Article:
This is Unsung Heroes, a Bryan on Scouting blog series celebrating under-reported acts of Scouting heroism. These are stories that don’t make national headlines — but should. That’s doubly true in this world that can always use more good news. Read the latest story below, and find instructions for sharing your own Unsung Heroes story at the end of the post.
While it may seem like an only-in-winter emergency, hypothermia can strike at any time — even in the middle of June.
On June 14, 2020, Marlin Reeder and his mom, Brandi, were lounging during a family campout at Eleven Mile State Park in Lake George, Colo., when they heard people screaming.
Marlin, who was 13 at the time, ran to the lakeshore to get a closer look. He saw an overturned sit-on-top kayak and a man holding onto it, seemingly struggling to keep his head above water.
“I immediately called my mom over, and she told me to launch her and her kayak into the water so she could get the man out of the water,” Marlin says. “I prepared the kayak while she put on her life jacket. I warned her about the risk, but she insisted that he wouldn’t stay above water for long, so she had to go now.”
The air temperature was a mild 60 degrees, but a strong wind made the water choppy and the day feel cooler. The temperature of the lake itself was measured at a chilly 54. That meant the kayaker, whose wet jeans and T-shirt were pulling heat out of his body, was in serious danger.
“We had already been camping for a few days in the primitive area and had experienced how cold the water was when washing dishes and kayaking ourselves,” Marlin says.
Ready and waiting
While Marlin’s mom paddled toward the man, Marlin told his dad to keep watch of the rescue from the shore.
Marlin grabbed a towel hanging nearby, ready to wrap it around the man when he emerged.
“As I paddled to [the man], he was slow to respond to my questions,” says Brandi Reeder, Troop 38’s committee chair. “I handed him a rope and asked him to tie off to the back of my kayak so I could tow him to shore.”
When the water was shallow enough, Brandi got out of the kayak and helped the man to dry land.
“I looked up to see Marlin running to us with a towel in hand,” Brandi says. “He had grabbed a towel from our camp without prompting, knowing hypothermia was an issue.”
After the man removed his wet clothes, Marlin gave the man jackets and blankets. Marlin and his mom sat next to the man — one on each side — so their body heat could warm him until the park rangers showed up.
“It took about 15 minutes for the rangers to arrive, so if me and my mom wouldn’t have taken action he very possibly could have died from hypothermia,” Marlin says.
The man was taken to the hospital and made a full recovery. For his outstanding service that reflects the high ideals of Scouting, Marlin received the certificate of merit from the Sam Houston Area Council, where Marlin is a member of Troop 38.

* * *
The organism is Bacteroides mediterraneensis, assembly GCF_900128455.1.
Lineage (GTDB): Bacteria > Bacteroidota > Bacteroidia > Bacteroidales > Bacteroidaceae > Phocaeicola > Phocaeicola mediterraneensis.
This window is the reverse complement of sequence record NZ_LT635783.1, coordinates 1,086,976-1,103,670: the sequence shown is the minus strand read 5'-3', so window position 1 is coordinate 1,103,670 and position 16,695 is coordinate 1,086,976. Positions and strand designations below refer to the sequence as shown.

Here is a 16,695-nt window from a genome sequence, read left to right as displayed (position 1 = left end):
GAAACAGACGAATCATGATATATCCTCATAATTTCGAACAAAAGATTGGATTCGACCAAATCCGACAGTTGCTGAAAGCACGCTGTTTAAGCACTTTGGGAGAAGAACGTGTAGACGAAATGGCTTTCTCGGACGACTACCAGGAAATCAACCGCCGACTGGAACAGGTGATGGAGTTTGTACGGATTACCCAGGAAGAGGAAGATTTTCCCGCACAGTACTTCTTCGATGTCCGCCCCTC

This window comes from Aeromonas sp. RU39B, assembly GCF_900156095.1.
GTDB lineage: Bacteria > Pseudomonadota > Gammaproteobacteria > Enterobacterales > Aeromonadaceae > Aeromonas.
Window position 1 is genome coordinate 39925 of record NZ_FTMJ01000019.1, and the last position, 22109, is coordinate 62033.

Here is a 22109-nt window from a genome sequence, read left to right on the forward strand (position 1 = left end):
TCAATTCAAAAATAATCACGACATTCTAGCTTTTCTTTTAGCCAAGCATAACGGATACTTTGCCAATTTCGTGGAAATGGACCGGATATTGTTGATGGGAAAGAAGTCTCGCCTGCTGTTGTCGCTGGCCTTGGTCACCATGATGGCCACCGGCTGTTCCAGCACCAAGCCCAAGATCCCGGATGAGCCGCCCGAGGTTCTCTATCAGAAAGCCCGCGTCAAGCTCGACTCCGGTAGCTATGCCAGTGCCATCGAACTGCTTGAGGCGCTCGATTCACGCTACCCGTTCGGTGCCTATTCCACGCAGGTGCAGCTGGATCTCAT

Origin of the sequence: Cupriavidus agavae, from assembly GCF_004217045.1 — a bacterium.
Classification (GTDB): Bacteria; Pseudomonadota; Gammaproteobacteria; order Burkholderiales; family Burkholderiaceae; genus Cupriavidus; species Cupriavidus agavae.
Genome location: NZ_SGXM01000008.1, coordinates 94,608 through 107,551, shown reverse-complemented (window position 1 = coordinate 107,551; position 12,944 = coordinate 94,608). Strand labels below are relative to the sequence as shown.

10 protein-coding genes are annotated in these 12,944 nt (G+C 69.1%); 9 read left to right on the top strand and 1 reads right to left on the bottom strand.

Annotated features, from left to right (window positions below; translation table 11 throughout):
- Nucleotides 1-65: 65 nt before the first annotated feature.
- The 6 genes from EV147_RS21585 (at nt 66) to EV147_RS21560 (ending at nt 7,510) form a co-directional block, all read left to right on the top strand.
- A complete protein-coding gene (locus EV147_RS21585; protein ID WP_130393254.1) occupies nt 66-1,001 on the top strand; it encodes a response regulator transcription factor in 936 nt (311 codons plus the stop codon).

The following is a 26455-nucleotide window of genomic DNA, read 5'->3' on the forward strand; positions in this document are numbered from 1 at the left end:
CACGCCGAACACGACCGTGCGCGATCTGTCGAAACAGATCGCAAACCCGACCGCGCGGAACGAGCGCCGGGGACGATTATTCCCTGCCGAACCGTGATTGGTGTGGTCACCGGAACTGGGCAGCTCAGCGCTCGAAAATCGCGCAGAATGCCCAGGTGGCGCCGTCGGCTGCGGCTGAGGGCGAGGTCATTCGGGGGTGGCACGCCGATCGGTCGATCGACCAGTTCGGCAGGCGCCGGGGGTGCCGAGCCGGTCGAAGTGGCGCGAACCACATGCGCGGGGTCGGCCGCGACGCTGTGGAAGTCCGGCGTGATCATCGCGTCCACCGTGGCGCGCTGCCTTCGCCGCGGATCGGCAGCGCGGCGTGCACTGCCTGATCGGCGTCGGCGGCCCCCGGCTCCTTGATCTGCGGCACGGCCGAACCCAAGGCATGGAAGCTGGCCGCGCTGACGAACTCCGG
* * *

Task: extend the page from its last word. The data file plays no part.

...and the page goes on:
“He maintained a calm demeanor, responding to the situation appropriately without hesitation and without prompting,” Brandi says. “Marlin’s actions helped to avoid a bad outcome.”
While Brandi was quick to deflect all attention to her son, her own actions were heroic as well.
“If not for Brandi and Marlin’s quick acting and experience in these types of situations,” the victim wrote in his witness statement, “I’m not too sure if the outcome of this event would have been the same.”
Marlin says working through the Scouting ranks and learning first aid and water safety helped prepare him to act. Importantly, these lessons aren’t delivered just once. They are repeated and reinforced throughout a Scout’s journey.
“The consistent messaging of what to do and how to safely conduct a water rescue helped me to respond quickly and appropriately,” Marlin says. “I knew I wasn’t capable of the rescue myself — my mom was — but I knew I could help with hypothermia treatment.”
We hope nobody ever finds themselves in this situation, but optimism is no substitute for preparation. Scouts learn how to act when the worst happens.
“Trust your training, respond quickly but calmly, and trust that you are capable of more than many people through your experience in Scouting,” Marlin says. “Too many people now would rather video the event than step in and help. Be the difference and step up to help someone first.”
In his witness statement supplied to the council for Marlin’s merit award application, the rescued man says Marlin was calm and mature throughout the emergency.
“They lent body heat and continued to give me guidance to keep me safe as we waited for rescue workers to arrive,” the man wrote. “After the rescue workers picked me up by boat and took me to a waiting ambulance, they told me that because of the cold weather and wind, three people had lost their lives by drowning that weekend.
“Needless to say, I’m feeling very grateful and extremely lucky that Marlin and Brandi were there and selflessly saved me without hesitation.”
Review the signs, symptoms and treatment for hypothermia
Visit (or revisit) this BSA Safety Moment before your next trip.
Share your Unsung Heroes story
Stories like these brighten my day — especially because I know this kind of thing happens regularly in Scouting.
Here’s how to share the news of an Unsung Hero in your pack, troop or crew:
- Send an email to me with the subject line “Unsung Heroes.”
- Include a detailed summary of the heroic act.
- Include any “supporting documentation” you can. Examples include links to a story in your local newspaper, paperwork for a Scouting heroism award nomination or eyewitness accounts.
- Include high-res photos of the Unsung Hero.
Thanks to Matt Maranto, council chair of meritorious awards for the Sam Houston Area Council, for the tip.
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